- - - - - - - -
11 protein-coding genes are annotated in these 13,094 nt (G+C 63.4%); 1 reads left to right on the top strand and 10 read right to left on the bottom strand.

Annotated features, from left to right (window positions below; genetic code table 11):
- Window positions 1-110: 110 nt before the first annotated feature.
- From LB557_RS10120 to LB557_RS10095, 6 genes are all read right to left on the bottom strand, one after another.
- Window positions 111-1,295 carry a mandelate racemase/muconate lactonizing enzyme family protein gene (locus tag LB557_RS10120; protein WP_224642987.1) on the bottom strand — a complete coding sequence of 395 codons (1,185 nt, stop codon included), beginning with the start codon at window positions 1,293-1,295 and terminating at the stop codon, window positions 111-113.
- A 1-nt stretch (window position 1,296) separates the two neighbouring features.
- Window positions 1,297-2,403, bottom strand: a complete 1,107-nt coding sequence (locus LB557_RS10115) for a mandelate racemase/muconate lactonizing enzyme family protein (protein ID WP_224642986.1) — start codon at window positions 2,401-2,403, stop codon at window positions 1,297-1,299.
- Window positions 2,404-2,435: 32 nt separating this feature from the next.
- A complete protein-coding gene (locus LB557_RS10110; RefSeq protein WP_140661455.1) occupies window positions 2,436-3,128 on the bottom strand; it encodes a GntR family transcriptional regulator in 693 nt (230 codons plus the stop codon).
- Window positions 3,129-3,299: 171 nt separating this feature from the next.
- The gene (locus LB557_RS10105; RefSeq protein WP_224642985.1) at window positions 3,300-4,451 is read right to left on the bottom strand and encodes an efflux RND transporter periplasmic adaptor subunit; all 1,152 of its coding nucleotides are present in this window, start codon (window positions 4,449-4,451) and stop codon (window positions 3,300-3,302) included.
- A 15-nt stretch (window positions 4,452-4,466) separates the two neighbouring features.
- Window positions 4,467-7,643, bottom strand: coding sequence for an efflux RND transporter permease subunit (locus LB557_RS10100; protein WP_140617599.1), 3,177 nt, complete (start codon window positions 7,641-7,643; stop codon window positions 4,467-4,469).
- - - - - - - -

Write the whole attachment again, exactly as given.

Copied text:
11 protein-coding genes are annotated in these 13,094 nt (G+C 63.4%); 1 reads left to right on the top strand and 10 read right to left on the bottom strand.

Annotated features, from left to right (window positions below; genetic code table 11):
- Window positions 1-110: 110 nt before the first annotated feature.
- From LB557_RS10120 to LB557_RS10095, 6 genes are all read right to left on the bottom strand, one after another.
- Window positions 111-1,295 carry a mandelate racemase/muconate lactonizing enzyme family protein gene (locus tag LB557_RS10120; protein WP_224642987.1) on the bottom strand — a complete coding sequence of 395 codons (1,185 nt, stop codon included), beginning with the start codon at window positions 1,293-1,295 and terminating at the stop codon, window positions 111-113.
- A 1-nt stretch (window position 1,296) separates the two neighbouring features.
- Window positions 1,297-2,403, bottom strand: a complete 1,107-nt coding sequence (locus LB557_RS10115) for a mandelate racemase/muconate lactonizing enzyme family protein (protein ID WP_224642986.1) — start codon at window positions 2,401-2,403, stop codon at window positions 1,297-1,299.
- Window positions 2,404-2,435: 32 nt separating this feature from the next.
- A complete protein-coding gene (locus LB557_RS10110; RefSeq protein WP_140661455.1) occupies window positions 2,436-3,128 on the bottom strand; it encodes a GntR family transcriptional regulator in 693 nt (230 codons plus the stop codon).
- Window positions 3,129-3,299: 171 nt separating this feature from the next.
- The gene (locus LB557_RS10105; RefSeq protein WP_224642985.1) at window positions 3,300-4,451 is read right to left on the bottom strand and encodes an efflux RND transporter periplasmic adaptor subunit; all 1,152 of its coding nucleotides are present in this window, start codon (window positions 4,449-4,451) and stop codon (window positions 3,300-3,302) included.
- A 15-nt stretch (window positions 4,452-4,466) separates the two neighbouring features.
- Window positions 4,467-7,643, bottom strand: coding sequence for an efflux RND transporter permease subunit (locus LB557_RS10100; protein WP_140617599.1), 3,177 nt, complete (start codon window positions 7,641-7,643; stop codon window positions 4,467-4,469).